Water woes have prompted 39 homes and the North Davis Sewer District Plant to petition to annex into the city and connect to its water system.

The issue could determine Syracuse's future western boundary as early as next month.Desperate for water, the homeowners in unincorporated Davis County are unhappy about estimates of municipal water costs provided at a March 12 public hearing.

According to Syracuse Mayor DeLore Thurgood, the city would have to add four miles of additional waterlines to satisfy the water needs of the 1,500-acre unincorporated area. He said the estimated cost is $400,000, and the project would take 90 days to complete.

With homeowners picking up 30 percent of that cost, the total per individual hookup is $3,000 each - initially $1,075 and then $100 per year for 20 years.

Guy Beazer, a spokesman for the homeowners, said the group originally filed for annexation with the city last October. Some of their wells dried up last summer, and though most of the wells improved in the winter, one of them has already gone dry again - boding ill for well-water prospects this summer.

"We've got to have water," Beazer said, "We're disappointed in Syracuse City."

Beazer said the Hooper Water Improvement District has offered residents cheaper ($1,300 per house) and faster hookups (on line within six weeks).

According to Beazer, the Hooper Water District already has a line in place on 4000 West, making it geographically closer to the area than Syracuse is.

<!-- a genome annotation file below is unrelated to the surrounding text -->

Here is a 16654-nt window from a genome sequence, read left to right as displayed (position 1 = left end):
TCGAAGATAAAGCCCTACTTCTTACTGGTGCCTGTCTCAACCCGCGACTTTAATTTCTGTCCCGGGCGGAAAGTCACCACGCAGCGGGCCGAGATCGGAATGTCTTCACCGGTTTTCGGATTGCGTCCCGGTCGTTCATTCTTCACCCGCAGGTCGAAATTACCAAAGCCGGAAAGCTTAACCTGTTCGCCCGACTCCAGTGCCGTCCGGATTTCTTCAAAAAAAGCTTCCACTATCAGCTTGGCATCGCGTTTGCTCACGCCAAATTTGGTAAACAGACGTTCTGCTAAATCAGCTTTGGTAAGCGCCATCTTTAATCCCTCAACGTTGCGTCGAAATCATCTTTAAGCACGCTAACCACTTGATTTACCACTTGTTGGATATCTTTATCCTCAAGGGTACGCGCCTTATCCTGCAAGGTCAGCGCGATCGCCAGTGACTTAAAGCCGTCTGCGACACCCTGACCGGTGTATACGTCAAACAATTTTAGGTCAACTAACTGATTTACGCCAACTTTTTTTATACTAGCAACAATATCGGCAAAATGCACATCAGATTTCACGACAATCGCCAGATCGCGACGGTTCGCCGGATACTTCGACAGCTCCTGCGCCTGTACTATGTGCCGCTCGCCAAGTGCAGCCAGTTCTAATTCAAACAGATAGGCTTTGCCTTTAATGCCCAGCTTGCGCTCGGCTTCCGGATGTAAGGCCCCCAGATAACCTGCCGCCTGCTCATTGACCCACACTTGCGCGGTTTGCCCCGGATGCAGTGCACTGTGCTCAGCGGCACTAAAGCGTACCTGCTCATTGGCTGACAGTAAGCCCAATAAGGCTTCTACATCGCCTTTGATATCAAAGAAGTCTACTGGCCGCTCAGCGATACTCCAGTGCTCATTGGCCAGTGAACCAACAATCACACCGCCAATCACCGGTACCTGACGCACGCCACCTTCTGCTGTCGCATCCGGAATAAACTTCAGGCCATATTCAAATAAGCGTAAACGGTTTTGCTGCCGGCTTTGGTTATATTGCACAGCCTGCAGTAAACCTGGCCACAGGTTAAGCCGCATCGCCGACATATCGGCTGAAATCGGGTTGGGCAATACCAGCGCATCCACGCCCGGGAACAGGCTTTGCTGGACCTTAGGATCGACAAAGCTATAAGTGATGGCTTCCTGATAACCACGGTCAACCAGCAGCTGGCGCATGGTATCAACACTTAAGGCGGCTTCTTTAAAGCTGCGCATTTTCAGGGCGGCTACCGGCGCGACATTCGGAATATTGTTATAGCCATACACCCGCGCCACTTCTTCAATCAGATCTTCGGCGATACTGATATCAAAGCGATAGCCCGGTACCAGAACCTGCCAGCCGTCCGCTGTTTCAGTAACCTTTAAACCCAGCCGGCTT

Beazer said the group has given the city an April 1 deadline to make a decision. The group will meet that night to vote for Syracuse or Hooper water connection.

Although Thurgood said the area, located west of the current city boundaries and east of the sewer plant, is part of the city's annexation declaration, it's simply not economical to annex because of the low density and its small projection for increased growth in the near future.

Beazer stressed that if residents hook up to the Hooper system, most are likely to vote against any future annexation plans into Syracuse, making the water issue the deciding factor on Syracuse's future western boundary.

Thurgood said he feels sorry for the landowners but doesn't think it's fair for the current residents to pay for any of the hookup costs of the unincorporated area. At present, Syracuse provides garbage pickup and fire protection to the area, under contract from the county.

However, the county plows and maintains the unincorporated area's roads. That would be an added burden on Syracuse, should the area be annexed.

"We don't view them as second-class citizens, despite what they may think," Thurgood said, adding that county homeowners attend Syracuse schools and churches and probably even shop at the same businesses residents do.

Syracuse is planning to upgrade its current water system with a proposed $1.8 million project, contingent on anticipated funding from state legislature's April 17 special session. Thurgood said this upgrade alone would boost residents' water bills by about $6 a month. He plans to continue the public hearing on the incorporation proposal sometime after April 17.

The project includes a 2 million-gallon storage tank, a new booster pump and backup electric power generators.

Thurgood said money for the project, that could be done jointly with the potential hookups for the unincorporated area, would probably not be available until July and so it doubtful that even under the best of circumstances that Syracuse could help solve the water woes of the unincorporated area this summer.